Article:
Yes, you are quite correct, this is called an ohmmeter. But something to keep in mind. The vibrations caused by a speaker could easily cause a faulty connection to vibrate loose. This could easily be caused by a faulty component or failed solder joint in the speakers crossover. It might be a good idea to get another amp and see if both speakers are okay before blaming the stereo.

 

Good Luck

- Karl

 

 

 

 

 

 

 

MPCX, RD-800, Vsynth, Matrix 12
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I do have another amp, but it's connected to my home theater system, and at this moment it'd be a pain in the ass to disconnect everything from it. But I am positive the problem is in the amp itself. When I say I adjust the stereo and change its position, I'm talking about physically lifting it and twirling it around (only slightly) until the sound comes back on the speaker.
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Well, Okay that would point to the wire (speaker or input) or as Bill points out, the soldering on the input/output jacks.

Next time instead of moving the stereo try moving the wiring of the non-functioning channel around. You would want to keep the volume level low when doing this BTW. If no change try wiggling the jacks a bit. If this makes no difference, try moving the wire/jacks at the speaker end.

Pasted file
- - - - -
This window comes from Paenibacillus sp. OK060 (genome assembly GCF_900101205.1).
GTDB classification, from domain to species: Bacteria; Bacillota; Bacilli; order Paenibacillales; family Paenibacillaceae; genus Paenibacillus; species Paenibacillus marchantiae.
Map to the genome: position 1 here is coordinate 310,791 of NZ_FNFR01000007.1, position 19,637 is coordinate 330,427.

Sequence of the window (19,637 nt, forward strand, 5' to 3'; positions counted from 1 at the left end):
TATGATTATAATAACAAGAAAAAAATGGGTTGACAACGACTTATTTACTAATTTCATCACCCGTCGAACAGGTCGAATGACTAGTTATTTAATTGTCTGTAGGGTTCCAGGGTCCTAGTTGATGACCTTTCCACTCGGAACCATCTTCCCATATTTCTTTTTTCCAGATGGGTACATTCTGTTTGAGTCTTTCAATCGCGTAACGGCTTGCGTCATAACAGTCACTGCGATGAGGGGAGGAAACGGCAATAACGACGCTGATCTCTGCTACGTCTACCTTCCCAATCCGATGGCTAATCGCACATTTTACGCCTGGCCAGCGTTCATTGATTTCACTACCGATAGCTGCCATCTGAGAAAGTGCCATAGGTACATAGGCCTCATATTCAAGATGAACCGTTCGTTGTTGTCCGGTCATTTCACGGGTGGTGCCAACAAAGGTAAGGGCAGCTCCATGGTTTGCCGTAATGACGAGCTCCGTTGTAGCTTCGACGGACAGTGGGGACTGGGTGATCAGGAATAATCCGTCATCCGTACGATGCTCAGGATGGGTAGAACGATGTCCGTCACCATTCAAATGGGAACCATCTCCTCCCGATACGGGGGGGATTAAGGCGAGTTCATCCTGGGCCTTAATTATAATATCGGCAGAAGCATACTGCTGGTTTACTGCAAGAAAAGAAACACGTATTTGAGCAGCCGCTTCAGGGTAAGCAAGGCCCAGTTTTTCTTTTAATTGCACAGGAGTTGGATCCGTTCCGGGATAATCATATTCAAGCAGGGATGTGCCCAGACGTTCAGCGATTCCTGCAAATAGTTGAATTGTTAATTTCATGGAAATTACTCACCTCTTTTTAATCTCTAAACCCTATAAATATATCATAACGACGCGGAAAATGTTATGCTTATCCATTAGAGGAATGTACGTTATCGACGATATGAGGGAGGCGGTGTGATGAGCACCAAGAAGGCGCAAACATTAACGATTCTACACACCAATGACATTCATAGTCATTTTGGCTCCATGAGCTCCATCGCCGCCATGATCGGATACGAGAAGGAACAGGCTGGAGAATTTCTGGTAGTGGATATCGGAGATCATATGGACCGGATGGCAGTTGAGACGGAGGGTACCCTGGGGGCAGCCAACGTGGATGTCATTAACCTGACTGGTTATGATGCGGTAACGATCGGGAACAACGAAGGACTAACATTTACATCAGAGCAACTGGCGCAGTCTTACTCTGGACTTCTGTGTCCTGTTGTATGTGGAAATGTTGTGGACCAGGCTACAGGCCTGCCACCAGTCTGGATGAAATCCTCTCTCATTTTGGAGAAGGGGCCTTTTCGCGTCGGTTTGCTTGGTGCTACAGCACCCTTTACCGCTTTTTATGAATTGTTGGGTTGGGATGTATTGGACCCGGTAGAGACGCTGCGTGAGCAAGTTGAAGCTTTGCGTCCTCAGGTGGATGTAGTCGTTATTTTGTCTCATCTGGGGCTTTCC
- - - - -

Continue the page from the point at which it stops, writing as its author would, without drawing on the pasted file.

- Karl

 

MPCX, RD-800, Vsynth, Matrix 12
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I've tried that every single one of my past times. I started it up and played a Doors' album just to make sure, and I confirm that moving the wire and wiggling the jacks doesn't do a thing. Only moving the stereo itself helps. Sometimes even lightly touching it can bring the channel back to life again. This time I was lucky and it didn't collapse many times. I don't know if the problem is triggered by the vibration associated with the sound, but it feels like it doesn't shut the channel down at any specific moment, it's pretty much random.

BTW, here is the stereo in question: http://www.youtube.com/watch?v=nwH-ZGF90_0

The speakers are the original, not the ones the video shows, and I currently have only the EQ and amp connected, neither the AM/FM receiver nor the cassette deck are connected, and I have to say that the lights on the EQ no longer show. I have to control overall response by ear.

This one shows the original speakers:

 

Cheers

 

EDIT: BTW, the Boss monitors are the Boss MA-12. It's been forever since I've played anything through them, and when I did it was my dad's Roland D-50. I really don't know what they sound like these days, but the reviews online seem to be pretty good. The only problem with setting them up is that they, along with the D-50 have American style plugs, and no internal voltage selection.(the Sony stereo is american too, but since it has a voltage selector, I can just set it to 220V and put the plug through a converter) Both the D-50 and Boss monitors would have to be connected to a transformer, which could be a problem, since I think I'll put the C2 in a different room than the D-50 is in. Not to mention that, since the D-50 has to be earthed (is that a word?), it has to be in that specific room, because it's the only one, besides where the fridge and stuff are, that has earthed mains current.